Outback MagazineOutback Magazine


Bold new era for Haddon Rig

Story Peter Austin
Photos Tom Keating

ImageThe weathered Boomanulla ram shed, where countless teams of sale-topping Merino rams were selected and prepared by generations of Haddon Rig sheep men, still stands where it always has by the bank of the Macquarie River.

Built early this century from hand-adzed pine, the historic shed was once a popular backdrop for photos of Haddon Rig's show teams which graced many a rural newspaper front cover, or wool-house calendar.

No less prized by long-gone cameramen were the huge river red gums that still tower over the shed, and probably were already full-grown when explorer John Oxley passed this way in 1818 on the first European foray into the north-west plains.

But today the shed no longer resounds to the clattering of rams' hooves. It serves a new purpose for the station's Falkiner family owners, as a riverside lodge for barbecues and private station use.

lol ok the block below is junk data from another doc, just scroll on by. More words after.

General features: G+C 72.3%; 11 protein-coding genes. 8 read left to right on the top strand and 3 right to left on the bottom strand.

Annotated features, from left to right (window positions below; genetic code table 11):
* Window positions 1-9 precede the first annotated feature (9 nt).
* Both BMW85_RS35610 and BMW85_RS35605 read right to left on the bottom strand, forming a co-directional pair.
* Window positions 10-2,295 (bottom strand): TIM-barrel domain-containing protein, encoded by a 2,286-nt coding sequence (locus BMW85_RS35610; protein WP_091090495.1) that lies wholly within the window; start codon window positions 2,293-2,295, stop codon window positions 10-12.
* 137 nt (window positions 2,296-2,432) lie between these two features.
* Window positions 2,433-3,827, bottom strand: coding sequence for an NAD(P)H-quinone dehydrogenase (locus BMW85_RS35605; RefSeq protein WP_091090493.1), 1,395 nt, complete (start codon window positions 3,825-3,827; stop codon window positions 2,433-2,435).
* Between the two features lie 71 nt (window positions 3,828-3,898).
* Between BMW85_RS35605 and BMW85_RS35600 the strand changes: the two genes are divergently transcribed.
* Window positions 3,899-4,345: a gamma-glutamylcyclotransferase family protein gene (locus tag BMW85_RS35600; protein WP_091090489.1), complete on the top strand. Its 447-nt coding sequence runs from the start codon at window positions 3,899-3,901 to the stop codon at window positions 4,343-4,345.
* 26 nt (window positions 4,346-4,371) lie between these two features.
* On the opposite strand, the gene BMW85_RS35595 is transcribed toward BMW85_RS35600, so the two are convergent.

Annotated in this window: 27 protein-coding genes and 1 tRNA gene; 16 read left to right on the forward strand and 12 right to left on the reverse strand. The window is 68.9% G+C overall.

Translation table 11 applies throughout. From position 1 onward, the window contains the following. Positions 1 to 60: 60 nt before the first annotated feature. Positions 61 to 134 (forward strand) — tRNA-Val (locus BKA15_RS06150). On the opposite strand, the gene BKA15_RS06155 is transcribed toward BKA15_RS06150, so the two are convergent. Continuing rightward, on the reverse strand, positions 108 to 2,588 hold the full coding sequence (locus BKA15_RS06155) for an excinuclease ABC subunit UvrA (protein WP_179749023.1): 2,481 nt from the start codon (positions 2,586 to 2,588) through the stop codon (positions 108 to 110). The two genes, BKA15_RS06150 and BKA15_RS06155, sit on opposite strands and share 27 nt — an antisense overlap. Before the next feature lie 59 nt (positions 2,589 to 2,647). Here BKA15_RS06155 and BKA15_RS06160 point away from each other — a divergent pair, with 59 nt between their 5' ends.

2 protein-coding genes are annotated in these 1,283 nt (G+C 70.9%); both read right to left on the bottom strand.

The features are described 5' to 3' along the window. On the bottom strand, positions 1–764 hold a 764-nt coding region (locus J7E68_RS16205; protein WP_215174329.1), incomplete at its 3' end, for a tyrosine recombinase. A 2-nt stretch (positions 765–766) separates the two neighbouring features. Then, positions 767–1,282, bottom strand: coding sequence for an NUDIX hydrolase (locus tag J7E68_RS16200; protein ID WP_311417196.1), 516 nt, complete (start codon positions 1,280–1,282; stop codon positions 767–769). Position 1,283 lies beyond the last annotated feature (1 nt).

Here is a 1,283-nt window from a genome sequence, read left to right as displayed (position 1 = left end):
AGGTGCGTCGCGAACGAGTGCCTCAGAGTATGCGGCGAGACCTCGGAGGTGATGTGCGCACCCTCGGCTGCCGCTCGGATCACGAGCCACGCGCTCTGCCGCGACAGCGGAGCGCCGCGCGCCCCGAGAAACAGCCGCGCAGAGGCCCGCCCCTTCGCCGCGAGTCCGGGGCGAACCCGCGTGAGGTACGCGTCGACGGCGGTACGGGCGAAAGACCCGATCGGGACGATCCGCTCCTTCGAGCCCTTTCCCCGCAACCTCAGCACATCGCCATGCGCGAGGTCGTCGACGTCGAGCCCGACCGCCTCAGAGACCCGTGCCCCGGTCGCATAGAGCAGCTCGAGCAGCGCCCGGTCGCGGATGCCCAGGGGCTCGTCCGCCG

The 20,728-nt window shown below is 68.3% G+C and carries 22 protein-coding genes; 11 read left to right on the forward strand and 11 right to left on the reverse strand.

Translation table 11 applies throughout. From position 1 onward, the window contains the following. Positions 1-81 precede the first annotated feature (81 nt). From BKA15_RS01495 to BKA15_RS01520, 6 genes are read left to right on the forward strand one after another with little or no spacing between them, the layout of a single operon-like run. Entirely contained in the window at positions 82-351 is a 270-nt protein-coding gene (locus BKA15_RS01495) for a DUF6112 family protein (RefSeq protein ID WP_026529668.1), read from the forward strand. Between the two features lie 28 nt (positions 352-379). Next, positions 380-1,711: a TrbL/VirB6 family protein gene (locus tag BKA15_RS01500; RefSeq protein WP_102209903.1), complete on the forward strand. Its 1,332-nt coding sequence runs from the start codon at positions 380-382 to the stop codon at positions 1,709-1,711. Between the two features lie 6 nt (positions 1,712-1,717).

A newer ram shed at an off-river location, built higher for added coolness and greater ease of removing manure, fulfils the function of the original shed. Boomanulla, on which the original ram shed stands, was bought by an earlier generation of the Falkiner family for its river access and consequent suitability as a base for growing and preparing sale rams.

Image But these days, when irrigation channels and bore-fed polythene pipe criss-cross the Macquarie Valley landscape, proximity to river water is no longer the imperative for sheep movement that it once was.

A few hundred metres upstream from where the superannuated ram shed sits, hoarding its memories of long-gone champions, a newer installation signals the changing times on Boomanulla - and indeed, at Haddon Rig.

Two axial flow electric pumps draw 120 megalitres a day out from the river to water cotton now grown on 500 hectares developed for irrigation. In fact, the 1800ha property doesn't carry any sheep, its heavy river soils more suited to cotton, wheat and cattle.

Haddon Rig today is a bit like that: the old and new in juxtaposition - history alongside progress; tradition alongside innovation; cherished memories alongside visions for the future.

It's a potent mix that has been a part of Haddon Rig - the famous sheep station near Warren in north-west NSW - since this branch of the pastoral Falkiner family first established their sub-dynasty there in 1916. Story end

Full story: Issue 22, April/ May 2002

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